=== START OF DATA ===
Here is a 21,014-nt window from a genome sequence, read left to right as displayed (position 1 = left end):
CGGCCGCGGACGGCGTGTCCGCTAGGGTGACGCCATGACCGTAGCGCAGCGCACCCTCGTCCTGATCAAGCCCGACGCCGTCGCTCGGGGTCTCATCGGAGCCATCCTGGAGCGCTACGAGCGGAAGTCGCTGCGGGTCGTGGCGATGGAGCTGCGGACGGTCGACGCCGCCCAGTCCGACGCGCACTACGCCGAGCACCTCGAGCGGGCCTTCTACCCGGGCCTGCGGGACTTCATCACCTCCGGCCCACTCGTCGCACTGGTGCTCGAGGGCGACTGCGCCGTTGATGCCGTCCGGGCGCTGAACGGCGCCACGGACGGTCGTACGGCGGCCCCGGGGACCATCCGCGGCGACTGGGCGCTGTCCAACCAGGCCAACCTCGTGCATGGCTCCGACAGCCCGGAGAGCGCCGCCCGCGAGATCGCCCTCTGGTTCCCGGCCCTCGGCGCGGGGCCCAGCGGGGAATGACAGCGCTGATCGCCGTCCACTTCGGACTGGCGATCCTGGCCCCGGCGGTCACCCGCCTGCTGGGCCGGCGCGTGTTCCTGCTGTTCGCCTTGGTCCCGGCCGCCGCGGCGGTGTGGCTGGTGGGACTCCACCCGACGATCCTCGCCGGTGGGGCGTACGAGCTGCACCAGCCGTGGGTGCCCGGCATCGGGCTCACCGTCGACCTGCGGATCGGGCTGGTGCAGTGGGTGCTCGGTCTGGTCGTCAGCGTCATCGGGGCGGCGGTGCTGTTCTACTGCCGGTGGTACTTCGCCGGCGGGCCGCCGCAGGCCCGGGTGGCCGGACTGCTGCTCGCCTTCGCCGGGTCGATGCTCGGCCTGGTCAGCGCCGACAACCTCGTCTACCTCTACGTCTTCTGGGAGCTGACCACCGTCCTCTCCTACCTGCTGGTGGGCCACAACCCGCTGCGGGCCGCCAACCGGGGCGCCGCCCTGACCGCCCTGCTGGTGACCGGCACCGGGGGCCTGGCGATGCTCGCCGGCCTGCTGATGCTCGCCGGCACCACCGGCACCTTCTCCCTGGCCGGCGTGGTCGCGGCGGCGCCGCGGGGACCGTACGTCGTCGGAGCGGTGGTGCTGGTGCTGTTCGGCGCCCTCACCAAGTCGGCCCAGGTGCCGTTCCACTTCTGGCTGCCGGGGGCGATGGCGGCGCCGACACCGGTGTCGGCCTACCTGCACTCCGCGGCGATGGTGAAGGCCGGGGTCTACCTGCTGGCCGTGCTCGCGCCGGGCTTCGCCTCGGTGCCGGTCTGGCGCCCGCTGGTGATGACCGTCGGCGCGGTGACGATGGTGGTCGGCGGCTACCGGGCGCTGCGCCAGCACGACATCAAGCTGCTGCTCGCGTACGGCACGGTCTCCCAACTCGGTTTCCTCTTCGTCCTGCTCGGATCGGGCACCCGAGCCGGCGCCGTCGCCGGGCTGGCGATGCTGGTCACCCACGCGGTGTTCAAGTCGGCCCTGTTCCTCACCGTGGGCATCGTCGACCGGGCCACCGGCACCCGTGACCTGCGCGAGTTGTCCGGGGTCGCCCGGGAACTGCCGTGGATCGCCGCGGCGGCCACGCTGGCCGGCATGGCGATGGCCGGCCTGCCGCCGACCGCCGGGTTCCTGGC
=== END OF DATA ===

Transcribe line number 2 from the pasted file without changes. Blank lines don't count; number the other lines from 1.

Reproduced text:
CGGCCGCGGACGGCGTGTCCGCTAGGGTGACGCCATGACCGTAGCGCAGCGCACCCTCGTCCTGATCAAGCCCGACGCCGTCGCTCGGGGTCTCATCGGAGCCATCCTGGAGCGCTACGAGCGGAAGTCGCTGCGGGTCGTGGCGATGGAGCTGCGGACGGTCGACGCCGCCCAGTCCGACGCGCACTACGCCGAGCACCTCGAGCGGGCCTTCTACCCGGGCCTGCGGGACTTCATCACCTCCGGCCCACTCGTCGCACTGGTGCTCGAGGGCGACTGCGCCGTTGATGCCGTCCGGGCGCTGAACGGCGCCACGGACGGTCGTACGGCGGCCCCGGGGACCATCCGCGGCGACTGGGCGCTGTCCAACCAGGCCAACCTCGTGCATGGCTCCGACAGCCCGGAGAGCGCCGCCCGCGAGATCGCCCTCTGGTTCCCGGCCCTCGGCGCGGGGCCCAGCGGGGAATGACAGCGCTGATCGCCGTCCACTTCGGACTGGCGATCCTGGCCCCGGCGGTCACCCGCCTGCTGGGCCGGCGCGTGTTCCTGCTGTTCGCCTTGGTCCCGGCCGCCGCGGCGGTGTGGCTGGTGGGACTCCACCCGACGATCCTCGCCGGTGGGGCGTACGAGCTGCACCAGCCGTGGGTGCCCGGCATCGGGCTCACCGTCGACCTGCGGATCGGGCTGGTGCAGTGGGTGCTCGGTCTGGTCGTCAGCGTCATCGGGGCGGCGGTGCTGTTCTACTGCCGGTGGTACTTCGCCGGCGGGCCGCCGCAGGCCCGGGTGGCCGGACTGCTGCTCGCCTTCGCCGGGTCGATGCTCGGCCTGGTCAGCGCCGACAACCTCGTCTACCTCTACGTCTTCTGGGAGCTGACCACCGTCCTCTCCTACCTGCTGGTGGGCCACAACCCGCTGCGGGCCGCCAACCGGGGCGCCGCCCTGACCGCCCTGCTGGTGACCGGCACCGGGGGCCTGGCGATGCTCGCCGGCCTGCTGATGCTCGCCGGCACCACCGGCACCTTCTCCCTGGCCGGCGTGGTCGCGGCGGCGCCGCGGGGACCGTACGTCGTCGGAGCGGTGGTGCTGGTGCTGTTCGGCGCCCTCACCAAGTCGGCCCAGGTGCCGTTCCACTTCTGGCTGCCGGGGGCGATGGCGGCGCCGACACCGGTGTCGGCCTACCTGCACTCCGCGGCGATGGTGAAGGCCGGGGTCTACCTGCTGGCCGTGCTCGCGCCGGGCTTCGCCTCGGTGCCGGTCTGGCGCCCGCTGGTGATGACCGTCGGCGCGGTGACGATGGTGGTCGGCGGCTACCGGGCGCTGCGCCAGCACGACATCAAGCTGCTGCTCGCGTACGGCACGGTCTCCCAACTCGGTTTCCTCTTCGTCCTGCTCGGATCGGGCACCCGAGCCGGCGCCGTCGCCGGGCTGGCGATGCTGGTCACCCACGCGGTGTTCAAGTCGGCCCTGTTCCTCACCGTGGGCATCGTCGACCGGGCCACCGGCACCCGTGACCTGCGCGAGTTGTCCGGGGTCGCCCGGGAACTGCCGTGGATCGCCGCGGCGGCCACGCTGGCCGGCATGGCGATGGCCGGCCTGCCGCCGACCGCCGGGTTCCTGGC